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Diets high in added sugars and refined grains may increase risk of depression

At a Glance: A new study shows that the incidence of depression in postmenopausal women may be linked to an increased consumption of high glycemic index foods, added sugars, and refined grains.

It is predicted that depression will be the second-leading cause of burden on society among all diseases by the year 2020. At the same time, global consumption of refined high glycemic index (GI) foods is steadily rising. There is some evidence that these trends may be related.

A new study published in the American Journal of Clinical Nutrition investigated the possible association between higher dietary GI and glycemic load (GL) and the prevalence and incidence of depression.

The prospective cohort study included more than 87,000 women who participated in the Women's Health Initiative Observational Study (WHI) between 1994 and 1998 and at the 3 year follow-up. At the beginning of the study, participants completed a 145-item food-frequency questionnaire (FFQ) designed for the WHI to analyze dietary GI, GL and other carbohydrates (added sugars, total sugars, glucose, sucrose, lactose, fructose, and starch). Depressive symptoms were measured by using participant responses to the Burnam 8-item scale for depressive disorders administered at baseline and at the 3-y follow-up.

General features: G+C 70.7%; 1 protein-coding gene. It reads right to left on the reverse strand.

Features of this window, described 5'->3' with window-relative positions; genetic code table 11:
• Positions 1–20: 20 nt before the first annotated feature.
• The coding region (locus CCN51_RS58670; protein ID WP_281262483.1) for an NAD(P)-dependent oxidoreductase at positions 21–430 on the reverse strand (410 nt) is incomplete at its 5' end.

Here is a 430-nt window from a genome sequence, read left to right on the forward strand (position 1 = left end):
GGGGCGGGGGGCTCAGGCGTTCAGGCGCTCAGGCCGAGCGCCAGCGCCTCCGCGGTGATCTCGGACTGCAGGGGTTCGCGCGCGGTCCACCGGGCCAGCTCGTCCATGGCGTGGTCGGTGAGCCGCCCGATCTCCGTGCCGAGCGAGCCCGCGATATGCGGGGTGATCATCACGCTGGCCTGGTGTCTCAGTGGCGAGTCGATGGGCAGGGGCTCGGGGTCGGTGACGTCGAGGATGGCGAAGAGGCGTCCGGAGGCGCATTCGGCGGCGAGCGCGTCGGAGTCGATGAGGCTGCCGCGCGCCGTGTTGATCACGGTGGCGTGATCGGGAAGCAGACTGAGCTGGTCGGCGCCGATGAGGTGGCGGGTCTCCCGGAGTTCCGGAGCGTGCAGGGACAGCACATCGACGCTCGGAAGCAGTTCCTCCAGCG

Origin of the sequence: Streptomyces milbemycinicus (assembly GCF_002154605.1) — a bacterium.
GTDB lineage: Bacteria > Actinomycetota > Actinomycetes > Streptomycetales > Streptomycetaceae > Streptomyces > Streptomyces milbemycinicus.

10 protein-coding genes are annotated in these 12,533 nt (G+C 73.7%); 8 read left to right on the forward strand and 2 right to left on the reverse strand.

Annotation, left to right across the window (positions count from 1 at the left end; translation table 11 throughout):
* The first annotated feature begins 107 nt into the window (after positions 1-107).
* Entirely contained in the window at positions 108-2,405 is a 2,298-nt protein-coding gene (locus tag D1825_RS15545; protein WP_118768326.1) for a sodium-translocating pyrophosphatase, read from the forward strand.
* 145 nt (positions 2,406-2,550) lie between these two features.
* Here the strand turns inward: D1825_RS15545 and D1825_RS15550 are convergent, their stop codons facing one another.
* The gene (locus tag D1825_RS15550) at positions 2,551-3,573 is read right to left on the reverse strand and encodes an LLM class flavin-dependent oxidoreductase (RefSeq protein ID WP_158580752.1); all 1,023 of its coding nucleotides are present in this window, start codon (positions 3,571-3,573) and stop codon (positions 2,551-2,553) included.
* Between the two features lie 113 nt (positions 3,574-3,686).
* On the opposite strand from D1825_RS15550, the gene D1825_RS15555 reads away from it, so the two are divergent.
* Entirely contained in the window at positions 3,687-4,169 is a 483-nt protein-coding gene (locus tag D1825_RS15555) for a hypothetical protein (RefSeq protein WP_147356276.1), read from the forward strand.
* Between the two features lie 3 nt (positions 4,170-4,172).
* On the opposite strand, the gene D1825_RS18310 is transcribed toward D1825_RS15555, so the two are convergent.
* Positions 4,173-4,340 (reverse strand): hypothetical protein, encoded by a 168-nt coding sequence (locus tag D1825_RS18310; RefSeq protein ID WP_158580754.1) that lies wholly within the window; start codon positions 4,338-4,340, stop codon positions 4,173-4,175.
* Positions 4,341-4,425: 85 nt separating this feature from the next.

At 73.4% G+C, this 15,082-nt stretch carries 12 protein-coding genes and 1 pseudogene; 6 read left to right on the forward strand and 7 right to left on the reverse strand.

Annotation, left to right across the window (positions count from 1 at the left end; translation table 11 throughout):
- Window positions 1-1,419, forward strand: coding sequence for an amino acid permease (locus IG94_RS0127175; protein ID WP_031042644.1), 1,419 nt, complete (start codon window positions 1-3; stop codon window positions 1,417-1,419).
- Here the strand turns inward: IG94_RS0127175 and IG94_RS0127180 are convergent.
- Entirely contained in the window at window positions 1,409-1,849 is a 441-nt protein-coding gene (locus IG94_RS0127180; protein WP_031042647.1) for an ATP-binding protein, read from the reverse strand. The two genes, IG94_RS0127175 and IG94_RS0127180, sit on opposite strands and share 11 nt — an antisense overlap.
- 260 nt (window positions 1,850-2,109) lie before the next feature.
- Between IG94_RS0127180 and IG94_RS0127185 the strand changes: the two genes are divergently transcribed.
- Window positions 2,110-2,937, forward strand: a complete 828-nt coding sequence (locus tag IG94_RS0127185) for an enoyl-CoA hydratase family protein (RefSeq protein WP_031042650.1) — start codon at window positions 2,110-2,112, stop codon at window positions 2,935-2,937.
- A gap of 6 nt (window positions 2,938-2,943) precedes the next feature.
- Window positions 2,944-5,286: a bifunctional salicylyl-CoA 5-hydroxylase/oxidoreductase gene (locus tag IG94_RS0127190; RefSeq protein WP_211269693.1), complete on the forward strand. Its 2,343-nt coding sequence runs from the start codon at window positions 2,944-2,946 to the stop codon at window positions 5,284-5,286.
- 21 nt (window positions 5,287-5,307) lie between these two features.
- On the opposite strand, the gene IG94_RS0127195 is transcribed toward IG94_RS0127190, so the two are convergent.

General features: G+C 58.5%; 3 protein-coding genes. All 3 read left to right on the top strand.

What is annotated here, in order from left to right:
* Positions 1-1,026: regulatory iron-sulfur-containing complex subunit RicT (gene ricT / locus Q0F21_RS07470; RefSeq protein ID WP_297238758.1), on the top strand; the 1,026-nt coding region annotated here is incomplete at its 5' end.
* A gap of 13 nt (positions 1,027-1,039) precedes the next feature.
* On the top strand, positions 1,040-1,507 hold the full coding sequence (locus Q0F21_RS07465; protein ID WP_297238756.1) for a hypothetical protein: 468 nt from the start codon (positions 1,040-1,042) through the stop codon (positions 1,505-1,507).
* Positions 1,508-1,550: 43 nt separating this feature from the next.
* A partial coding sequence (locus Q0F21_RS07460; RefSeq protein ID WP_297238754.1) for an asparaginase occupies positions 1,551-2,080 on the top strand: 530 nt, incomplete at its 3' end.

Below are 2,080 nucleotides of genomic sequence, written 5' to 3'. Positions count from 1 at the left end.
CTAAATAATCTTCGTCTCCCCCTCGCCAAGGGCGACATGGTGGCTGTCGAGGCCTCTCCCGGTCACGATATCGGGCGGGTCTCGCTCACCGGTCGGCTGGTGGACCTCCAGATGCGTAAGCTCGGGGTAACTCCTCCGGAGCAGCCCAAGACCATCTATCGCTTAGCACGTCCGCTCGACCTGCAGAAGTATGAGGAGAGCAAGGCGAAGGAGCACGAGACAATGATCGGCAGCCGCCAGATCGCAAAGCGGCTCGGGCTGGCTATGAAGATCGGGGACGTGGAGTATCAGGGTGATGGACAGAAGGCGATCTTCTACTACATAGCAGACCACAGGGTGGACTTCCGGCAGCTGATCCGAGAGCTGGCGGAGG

Researchers found that the odds of depression corresponded to increasing dietary glycemic index. In addition, as intake of dietary added sugars and non-whole/refined grain consumption increased, the incidence of depression also increased. On the other hand, higher consumption of lactose (milk sugar), fiber, whole fruit and vegetables were significantly associated with lower incidence of depression.

The results of this study indicate that high-GI diets and added sugars could be a risk factor for depression in older women. The authors suggest that randomized trials should be conducted to examine the possibility that low-GI foods could be beneficial in prevention of depression in postmenopausal women.

James E Gangwisch et al. High glycemic index diet as a risk factor for depression: analyses from the Women's Health Initiative. Am J Clin Nutr doi: 10.3945/ajcn.114.103846.

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